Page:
It was funny. I was reading The Boston Globe, our old hometown newspaper, about Rochelle Walensky. And of course, you know, their headlines are like how a woman makes oh, oh. But there know, but they they interviewed a bunch of experts at Mass General and other hospitals and someone said this is the happiest. A bunch of stressed out, overworked and tired infectious disease providers and epidemiologists have been in 12 months over what Lansky's appointment. So you're right.
It's just it's like you were saying, love it.
It's just the fact that we now have competent people who are experts in their subject areas, which we never thought had we never thought had to be something that we paid attention to. But now we have that. And I think you have a good mix of both health care medical experts in this group and like people like Jeff Zients, who doesn't necessarily have like a health care background, but is really good at management and logistics and that that is what this problem is, you know.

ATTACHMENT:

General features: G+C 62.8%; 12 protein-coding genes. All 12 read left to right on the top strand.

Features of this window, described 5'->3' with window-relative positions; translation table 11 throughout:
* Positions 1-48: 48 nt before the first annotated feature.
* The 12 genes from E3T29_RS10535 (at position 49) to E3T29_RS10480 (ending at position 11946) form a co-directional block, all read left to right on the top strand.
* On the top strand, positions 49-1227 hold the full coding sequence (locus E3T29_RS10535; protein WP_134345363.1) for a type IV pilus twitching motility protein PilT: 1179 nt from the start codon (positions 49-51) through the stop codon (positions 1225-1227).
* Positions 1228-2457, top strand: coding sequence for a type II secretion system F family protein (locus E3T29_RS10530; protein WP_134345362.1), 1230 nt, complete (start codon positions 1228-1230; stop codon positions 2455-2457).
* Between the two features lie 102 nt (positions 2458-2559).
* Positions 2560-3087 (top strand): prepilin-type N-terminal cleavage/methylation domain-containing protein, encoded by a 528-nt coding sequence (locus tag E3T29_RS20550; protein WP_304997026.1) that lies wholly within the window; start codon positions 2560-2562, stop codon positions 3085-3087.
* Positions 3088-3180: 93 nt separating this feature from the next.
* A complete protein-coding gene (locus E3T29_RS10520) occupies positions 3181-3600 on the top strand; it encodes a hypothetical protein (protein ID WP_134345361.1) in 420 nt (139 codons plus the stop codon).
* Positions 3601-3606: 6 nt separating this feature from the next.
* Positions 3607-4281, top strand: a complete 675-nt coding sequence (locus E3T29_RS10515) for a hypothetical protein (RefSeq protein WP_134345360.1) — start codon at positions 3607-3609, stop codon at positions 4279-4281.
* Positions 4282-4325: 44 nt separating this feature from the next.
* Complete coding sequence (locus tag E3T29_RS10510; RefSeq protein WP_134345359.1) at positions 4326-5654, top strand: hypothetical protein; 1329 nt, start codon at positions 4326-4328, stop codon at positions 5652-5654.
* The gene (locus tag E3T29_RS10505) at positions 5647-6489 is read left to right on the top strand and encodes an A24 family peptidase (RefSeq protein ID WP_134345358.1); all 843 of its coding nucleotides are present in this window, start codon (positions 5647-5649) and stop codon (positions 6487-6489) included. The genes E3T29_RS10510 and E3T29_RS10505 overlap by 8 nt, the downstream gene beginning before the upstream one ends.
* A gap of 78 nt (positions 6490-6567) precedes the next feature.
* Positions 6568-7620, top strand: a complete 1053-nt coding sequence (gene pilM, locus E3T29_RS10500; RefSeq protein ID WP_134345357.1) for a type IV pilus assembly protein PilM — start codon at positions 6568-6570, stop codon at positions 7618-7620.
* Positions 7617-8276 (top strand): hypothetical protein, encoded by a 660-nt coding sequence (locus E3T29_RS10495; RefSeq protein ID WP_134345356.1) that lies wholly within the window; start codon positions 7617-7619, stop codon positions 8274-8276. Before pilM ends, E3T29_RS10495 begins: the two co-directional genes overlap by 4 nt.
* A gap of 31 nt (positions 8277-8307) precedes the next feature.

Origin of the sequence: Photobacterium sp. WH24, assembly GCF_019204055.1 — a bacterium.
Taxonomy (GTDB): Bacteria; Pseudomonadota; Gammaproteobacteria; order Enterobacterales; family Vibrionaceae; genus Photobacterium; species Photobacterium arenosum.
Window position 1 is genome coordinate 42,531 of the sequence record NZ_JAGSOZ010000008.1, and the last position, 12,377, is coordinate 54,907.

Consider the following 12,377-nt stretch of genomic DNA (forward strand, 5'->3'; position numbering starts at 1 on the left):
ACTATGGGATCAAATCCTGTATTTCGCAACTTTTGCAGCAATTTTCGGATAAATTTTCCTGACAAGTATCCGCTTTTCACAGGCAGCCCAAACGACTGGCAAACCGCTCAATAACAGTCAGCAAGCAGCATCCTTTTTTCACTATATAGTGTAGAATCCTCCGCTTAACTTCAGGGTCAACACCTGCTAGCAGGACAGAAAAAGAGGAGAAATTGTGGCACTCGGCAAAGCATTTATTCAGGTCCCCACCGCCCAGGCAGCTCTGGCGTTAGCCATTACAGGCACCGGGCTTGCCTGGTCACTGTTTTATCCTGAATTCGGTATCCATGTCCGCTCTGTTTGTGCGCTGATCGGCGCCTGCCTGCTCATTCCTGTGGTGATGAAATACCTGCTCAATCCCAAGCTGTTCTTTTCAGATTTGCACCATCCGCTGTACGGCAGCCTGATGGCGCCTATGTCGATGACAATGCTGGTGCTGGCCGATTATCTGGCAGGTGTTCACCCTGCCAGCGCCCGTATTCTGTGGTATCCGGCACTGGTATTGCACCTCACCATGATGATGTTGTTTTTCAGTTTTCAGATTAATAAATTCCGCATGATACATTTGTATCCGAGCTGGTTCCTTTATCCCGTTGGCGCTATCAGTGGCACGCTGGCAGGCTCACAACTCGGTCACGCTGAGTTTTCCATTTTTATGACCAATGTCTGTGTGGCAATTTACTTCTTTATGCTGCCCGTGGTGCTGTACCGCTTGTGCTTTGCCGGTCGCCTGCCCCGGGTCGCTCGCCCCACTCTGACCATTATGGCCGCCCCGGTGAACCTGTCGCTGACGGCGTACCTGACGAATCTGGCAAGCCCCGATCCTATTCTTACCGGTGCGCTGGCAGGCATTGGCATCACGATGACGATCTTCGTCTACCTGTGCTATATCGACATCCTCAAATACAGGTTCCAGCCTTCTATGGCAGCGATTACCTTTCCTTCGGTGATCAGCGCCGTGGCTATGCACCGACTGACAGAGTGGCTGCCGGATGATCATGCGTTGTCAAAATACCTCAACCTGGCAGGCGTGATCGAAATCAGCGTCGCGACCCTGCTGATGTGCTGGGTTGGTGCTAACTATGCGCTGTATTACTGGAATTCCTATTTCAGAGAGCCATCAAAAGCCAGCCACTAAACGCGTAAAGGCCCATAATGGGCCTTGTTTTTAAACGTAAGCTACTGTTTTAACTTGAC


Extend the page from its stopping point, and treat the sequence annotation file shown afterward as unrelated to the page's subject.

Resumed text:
So let's talk about time you started mentioning this, but let's talk about some of the political challenges that Biden and his team are going to have to deal with in fighting the virus. We still got a lot of Trump voters who refuse to wear masks. We've got a country full of people who are taking risks they shouldn't because they are tired of the pandemic. We've got a lot of employers and employees who can't afford to close down again. And then we now have polls showing way too many Americans being distrustful of covid vaccines.
Love it. How is Biden already trying to handle some of these challenges? And what else do you think he should do?
Yeah, I look at that interview with Jake Tapper. There were so many pieces of it where it was so reassuring. Right.